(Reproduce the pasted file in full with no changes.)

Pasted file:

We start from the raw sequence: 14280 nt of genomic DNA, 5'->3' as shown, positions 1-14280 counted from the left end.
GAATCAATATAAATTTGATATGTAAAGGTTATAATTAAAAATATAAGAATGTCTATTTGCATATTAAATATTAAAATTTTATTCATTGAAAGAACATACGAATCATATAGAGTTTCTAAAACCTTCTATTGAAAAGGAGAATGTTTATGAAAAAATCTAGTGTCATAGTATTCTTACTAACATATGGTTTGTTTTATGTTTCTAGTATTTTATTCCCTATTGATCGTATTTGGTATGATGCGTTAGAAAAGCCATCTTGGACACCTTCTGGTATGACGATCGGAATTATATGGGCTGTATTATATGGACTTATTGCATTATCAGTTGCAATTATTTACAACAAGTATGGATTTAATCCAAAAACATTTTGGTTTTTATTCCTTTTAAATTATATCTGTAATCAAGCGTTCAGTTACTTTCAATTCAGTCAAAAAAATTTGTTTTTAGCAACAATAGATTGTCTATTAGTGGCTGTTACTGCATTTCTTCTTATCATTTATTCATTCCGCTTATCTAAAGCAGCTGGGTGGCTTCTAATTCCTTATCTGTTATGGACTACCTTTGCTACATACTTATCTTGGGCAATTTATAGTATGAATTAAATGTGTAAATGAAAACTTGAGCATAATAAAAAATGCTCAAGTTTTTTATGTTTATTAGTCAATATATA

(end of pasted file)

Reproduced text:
We start from the raw sequence: 14280 nt of genomic DNA, 5'->3' as shown, positions 1-14280 counted from the left end.
GAATCAATATAAATTTGATATGTAAAGGTTATAATTAAAAATATAAGAATGTCTATTTGCATATTAAATATTAAAATTTTATTCATTGAAAGAACATACGAATCATATAGAGTTTCTAAAACCTTCTATTGAAAAGGAGAATGTTTATGAAAAAATCTAGTGTCATAGTATTCTTACTAACATATGGTTTGTTTTATGTTTCTAGTATTTTATTCCCTATTGATCGTATTTGGTATGATGCGTTAGAAAAGCCATCTTGGACACCTTCTGGTATGACGATCGGAATTATATGGGCTGTATTATATGGACTTATTGCATTATCAGTTGCAATTATTTACAACAAGTATGGATTTAATCCAAAAACATTTTGGTTTTTATTCCTTTTAAATTATATCTGTAATCAAGCGTTCAGTTACTTTCAATTCAGTCAAAAAAATTTGTTTTTAGCAACAATAGATTGTCTATTAGTGGCTGTTACTGCATTTCTTCTTATCATTTATTCATTCCGCTTATCTAAAGCAGCTGGGTGGCTTCTAATTCCTTATCTGTTATGGACTACCTTTGCTACATACTTATCTTGGGCAATTTATAGTATGAATTAAATGTGTAAATGAAAACTTGAGCATAATAAAAAATGCTCAAGTTTTTTATGTTTATTAGTCAATATATA